After slacking from July to November and reading only eight books I arrived in December miles behind my reading challenge for the year. And reading challenges are definitely not everything. They shouldn’t stop you from enjoying reading because what would be the point? But last year I just really wanted to complete mine. And I had can be unrealistically stubborn. I’ve said before I like to set these ridiculous challenges for myself because imagine if they actually happened. The feeling would be magic. And if it doesn’t? That’s okay. I’ll have had fun along the way. But in December? I did the impossible. I read seventeen books. At seven pm on New Year’s Eve I completed my yearly challenge. Easy.
What did I read? I played fast and loose with the term ‘book’. I enjoyed reading the shortest books on my shelf. There were no other rules than to read the damn things so shush. These will be one line reviews so we don’t implode from boredom. Also, yeah, I’m aware it’s March. It’s fine. Let’s go!
Carpe Diem – Make The Most Of Life
Perfect little book of quotes to spark some inspiration in you.
Everything I Never Told You – Celeste Ng
Jumped at this book after reading Little Fires Everywhere, whilst I didn’t prefer it as much the mysteries and family drama kept me turning those pages.
Quiet Girl In A Noisy World – Debbie Tung
One of my absolute favourite books of the year. This graphic novel was so acutely accurate to my life and those illustrations, man.
The Yellow Wallpaper – Charlotte Perkins Gilman
A reread from uni, this short book explores all kinds of themes from women and madness to postnatal depression and oppressive gender roles.
Animal Farm – George Orwell
Need I say more.
Devotion – Patti Smith
Really interestingly set up book: Smith tells us about what inspires her and how she researches/writes new material and then the actual story she’s referring to is slotted in at the end.
The Savage – David Almond and Dave McKean
A fantastical look at grief and family.
Waiting For Godot – Samuel Beckett
I’m still not sure I understood what was going on.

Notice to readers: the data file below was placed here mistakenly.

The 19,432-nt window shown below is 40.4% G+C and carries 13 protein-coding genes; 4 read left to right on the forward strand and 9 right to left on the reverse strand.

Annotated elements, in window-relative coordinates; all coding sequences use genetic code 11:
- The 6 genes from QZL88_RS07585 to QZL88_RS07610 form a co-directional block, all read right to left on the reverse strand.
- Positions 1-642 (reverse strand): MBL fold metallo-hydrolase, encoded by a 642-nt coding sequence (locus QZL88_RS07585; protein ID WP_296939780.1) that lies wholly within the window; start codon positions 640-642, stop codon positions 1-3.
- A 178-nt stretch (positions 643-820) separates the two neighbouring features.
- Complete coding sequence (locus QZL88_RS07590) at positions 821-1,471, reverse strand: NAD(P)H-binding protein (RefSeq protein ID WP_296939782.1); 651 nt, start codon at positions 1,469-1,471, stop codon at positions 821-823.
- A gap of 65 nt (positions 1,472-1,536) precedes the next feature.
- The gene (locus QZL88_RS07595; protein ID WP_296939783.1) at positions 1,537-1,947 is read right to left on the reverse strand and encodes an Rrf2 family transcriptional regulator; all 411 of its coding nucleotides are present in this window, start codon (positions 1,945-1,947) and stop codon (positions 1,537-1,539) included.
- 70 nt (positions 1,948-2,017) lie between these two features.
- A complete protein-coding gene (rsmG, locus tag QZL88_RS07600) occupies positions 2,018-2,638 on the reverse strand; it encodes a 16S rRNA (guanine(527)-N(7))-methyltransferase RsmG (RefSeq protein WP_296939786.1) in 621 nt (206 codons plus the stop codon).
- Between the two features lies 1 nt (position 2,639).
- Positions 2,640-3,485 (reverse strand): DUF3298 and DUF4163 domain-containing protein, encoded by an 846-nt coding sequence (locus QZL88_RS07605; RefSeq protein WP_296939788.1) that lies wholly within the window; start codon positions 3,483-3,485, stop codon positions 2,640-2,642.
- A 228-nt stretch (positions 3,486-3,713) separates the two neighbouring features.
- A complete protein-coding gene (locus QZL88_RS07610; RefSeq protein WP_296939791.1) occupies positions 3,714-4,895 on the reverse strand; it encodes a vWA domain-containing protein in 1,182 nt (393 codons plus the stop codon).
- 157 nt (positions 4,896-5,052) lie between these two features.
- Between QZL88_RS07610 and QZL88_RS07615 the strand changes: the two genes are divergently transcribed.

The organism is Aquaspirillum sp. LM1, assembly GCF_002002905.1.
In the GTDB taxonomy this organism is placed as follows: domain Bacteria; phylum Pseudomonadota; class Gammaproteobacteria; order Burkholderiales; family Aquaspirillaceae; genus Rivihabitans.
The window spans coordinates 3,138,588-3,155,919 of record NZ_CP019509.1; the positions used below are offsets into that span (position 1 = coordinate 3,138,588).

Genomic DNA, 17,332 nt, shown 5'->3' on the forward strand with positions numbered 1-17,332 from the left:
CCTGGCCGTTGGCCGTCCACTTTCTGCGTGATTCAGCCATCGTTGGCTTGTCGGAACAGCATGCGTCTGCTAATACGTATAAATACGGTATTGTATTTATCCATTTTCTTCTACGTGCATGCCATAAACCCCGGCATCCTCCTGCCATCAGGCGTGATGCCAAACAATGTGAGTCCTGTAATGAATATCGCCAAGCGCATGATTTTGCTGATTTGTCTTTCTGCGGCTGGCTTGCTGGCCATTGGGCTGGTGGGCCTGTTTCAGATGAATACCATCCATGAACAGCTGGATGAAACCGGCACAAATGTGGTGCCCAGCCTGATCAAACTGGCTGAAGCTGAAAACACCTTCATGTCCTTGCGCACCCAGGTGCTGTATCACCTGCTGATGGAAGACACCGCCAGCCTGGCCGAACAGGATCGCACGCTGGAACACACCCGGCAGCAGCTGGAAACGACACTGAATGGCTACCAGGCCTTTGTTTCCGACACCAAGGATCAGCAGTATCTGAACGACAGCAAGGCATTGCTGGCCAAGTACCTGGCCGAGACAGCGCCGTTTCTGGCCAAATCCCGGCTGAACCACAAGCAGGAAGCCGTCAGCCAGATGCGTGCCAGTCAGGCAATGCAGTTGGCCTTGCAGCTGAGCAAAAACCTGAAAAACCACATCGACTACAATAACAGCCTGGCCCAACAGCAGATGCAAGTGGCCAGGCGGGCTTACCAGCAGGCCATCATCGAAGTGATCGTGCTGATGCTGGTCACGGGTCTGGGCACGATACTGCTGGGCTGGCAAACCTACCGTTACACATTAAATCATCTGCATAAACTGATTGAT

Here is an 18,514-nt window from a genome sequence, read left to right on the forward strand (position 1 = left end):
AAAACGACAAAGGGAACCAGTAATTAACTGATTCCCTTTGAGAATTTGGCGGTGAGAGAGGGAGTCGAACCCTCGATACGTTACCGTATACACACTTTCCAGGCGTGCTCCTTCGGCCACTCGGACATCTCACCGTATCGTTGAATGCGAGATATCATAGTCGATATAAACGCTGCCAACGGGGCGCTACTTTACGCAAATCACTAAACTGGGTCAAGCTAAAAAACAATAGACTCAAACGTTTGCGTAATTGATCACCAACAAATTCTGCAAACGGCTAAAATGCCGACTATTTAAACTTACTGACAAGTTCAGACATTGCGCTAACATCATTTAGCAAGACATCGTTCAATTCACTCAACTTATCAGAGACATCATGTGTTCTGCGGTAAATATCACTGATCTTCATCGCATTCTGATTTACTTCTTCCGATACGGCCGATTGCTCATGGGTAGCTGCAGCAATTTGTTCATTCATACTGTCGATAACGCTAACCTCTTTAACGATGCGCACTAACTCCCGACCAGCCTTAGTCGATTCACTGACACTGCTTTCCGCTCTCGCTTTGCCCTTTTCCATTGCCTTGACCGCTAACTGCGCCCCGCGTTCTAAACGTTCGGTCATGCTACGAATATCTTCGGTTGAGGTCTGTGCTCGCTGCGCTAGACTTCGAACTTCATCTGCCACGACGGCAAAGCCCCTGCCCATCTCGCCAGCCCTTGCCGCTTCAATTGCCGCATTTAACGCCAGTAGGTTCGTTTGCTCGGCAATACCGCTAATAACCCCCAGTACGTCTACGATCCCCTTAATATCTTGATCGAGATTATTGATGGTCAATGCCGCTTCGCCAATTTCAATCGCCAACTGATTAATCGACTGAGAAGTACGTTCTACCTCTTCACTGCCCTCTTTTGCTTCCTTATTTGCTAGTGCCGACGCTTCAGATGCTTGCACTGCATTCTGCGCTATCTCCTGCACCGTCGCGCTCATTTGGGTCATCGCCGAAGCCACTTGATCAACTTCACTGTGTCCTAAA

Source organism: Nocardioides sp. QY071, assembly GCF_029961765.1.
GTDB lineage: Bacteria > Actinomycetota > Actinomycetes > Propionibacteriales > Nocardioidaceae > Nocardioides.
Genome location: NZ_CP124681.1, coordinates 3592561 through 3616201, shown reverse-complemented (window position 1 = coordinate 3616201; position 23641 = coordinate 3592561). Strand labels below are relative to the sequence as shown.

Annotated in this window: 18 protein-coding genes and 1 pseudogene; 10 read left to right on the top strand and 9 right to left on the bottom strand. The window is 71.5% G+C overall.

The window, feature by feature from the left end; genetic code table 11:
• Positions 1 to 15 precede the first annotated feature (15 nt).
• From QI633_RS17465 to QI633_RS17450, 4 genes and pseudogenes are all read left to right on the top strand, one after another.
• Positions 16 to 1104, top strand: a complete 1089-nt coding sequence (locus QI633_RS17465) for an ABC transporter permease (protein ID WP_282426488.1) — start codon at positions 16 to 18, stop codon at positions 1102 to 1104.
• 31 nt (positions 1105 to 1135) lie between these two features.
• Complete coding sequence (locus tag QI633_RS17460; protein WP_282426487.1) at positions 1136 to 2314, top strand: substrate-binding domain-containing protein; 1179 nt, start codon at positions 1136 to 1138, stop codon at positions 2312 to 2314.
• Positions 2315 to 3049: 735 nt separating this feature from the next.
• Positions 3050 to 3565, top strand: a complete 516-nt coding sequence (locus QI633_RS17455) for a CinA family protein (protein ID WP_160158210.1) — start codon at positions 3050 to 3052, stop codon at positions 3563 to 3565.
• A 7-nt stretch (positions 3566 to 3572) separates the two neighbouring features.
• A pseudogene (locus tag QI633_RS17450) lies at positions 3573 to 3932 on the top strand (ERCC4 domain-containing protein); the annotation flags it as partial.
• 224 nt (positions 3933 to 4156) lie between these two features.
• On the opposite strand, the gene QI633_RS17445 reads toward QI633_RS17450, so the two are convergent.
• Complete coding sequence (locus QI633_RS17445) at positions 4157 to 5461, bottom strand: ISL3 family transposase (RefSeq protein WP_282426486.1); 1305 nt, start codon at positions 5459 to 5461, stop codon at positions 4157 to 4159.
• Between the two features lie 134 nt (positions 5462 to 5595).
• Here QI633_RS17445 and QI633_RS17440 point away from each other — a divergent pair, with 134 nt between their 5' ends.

A Christmas Carol – Charles Dickens
An old story that I’ve seen in many reimagining. Was fun to finally read the original. Buddy read with Danny.
New Erotica For Feminists – Caitlin Kunkel, Carrie Wittmer, Brooke Preston and Fiona Taylor
Everyone needs to read this book. It’s fucking hilarious. And so on point.
Dept. of Speculation – Jenny Offill
First read this at uni in America, beautifully, non-bullshit look at the lifespan of a marriage.
Milk and Honey – Rupi Kaur
Who knows how many times I’ve read this now. If you still haven’t, I have no idea why.
Catcher – Kalyn Nicholson
A really cool first novel; Kalyn’s world building is really detailed and the themes of betrayal are explosive.
Must Try Harder English – A N Teacher
Hilarious little book about stupid answers kids have written in exams. Bit of a cheat book but still good.
Howl and Other Poems – Allen Ginsberg
Howl is a necessary read for any Beat lover. Also included is America which is an excellent look at the state of a nation.
Nina Is Not Ok – Shappi Khorsandi
This book began as a slog for me and I had a massive break. Second try made me see how excellent this book really is. I think I wasn’t liking it because the scenes were making me so uncomfortable but I think that was the point. A very raw look at grief, alcoholism, first love, sexual assault and just really trying to come of age. Not a sentence but oh well.
Dr Jekyll and Mr Hyde – Robert Louis Stevenson
Perfect, well-known little ghost story to end my year off with! I always love seeing how a classic (particularly gothic, Frankenstein, Dracula) is actually narrated when you already know the plot but little else.
And that’s twentyeighteen!
December, 1963 (Oh What A Night!) – Frankie Valli & The Four Seasons
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